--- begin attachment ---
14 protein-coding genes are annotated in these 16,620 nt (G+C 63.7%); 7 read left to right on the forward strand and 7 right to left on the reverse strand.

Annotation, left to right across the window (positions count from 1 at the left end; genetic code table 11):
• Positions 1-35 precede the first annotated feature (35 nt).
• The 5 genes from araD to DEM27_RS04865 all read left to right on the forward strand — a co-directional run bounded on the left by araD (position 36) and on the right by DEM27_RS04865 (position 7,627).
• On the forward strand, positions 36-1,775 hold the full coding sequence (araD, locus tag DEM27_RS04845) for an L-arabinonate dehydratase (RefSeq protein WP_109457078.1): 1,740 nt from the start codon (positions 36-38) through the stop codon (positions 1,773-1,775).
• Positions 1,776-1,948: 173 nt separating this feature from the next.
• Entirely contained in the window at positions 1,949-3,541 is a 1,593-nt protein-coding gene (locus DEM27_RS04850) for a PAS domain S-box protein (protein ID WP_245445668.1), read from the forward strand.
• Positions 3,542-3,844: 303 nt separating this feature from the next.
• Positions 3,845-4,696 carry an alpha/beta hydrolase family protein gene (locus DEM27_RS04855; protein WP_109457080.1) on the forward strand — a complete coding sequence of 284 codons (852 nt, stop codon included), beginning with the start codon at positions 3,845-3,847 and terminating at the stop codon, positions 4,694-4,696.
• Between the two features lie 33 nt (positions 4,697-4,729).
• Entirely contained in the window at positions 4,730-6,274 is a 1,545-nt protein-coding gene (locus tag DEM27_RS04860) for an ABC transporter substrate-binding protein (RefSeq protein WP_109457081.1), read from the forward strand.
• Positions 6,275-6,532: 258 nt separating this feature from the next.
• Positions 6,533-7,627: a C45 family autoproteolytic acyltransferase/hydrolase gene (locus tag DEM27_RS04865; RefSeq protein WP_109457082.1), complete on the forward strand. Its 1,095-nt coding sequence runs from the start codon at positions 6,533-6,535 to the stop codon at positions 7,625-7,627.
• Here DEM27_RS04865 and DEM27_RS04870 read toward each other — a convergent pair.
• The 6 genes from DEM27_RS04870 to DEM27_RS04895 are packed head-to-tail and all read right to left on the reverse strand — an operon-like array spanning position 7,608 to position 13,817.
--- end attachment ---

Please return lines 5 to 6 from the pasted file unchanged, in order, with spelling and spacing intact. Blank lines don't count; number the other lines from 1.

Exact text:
• On the forward strand, positions 36-1,775 hold the full coding sequence (araD, locus tag DEM27_RS04845) for an L-arabinonate dehydratase (RefSeq protein WP_109457078.1): 1,740 nt from the start codon (positions 36-38) through the stop codon (positions 1,773-1,775).
• Positions 1,776-1,948: 173 nt separating this feature from the next.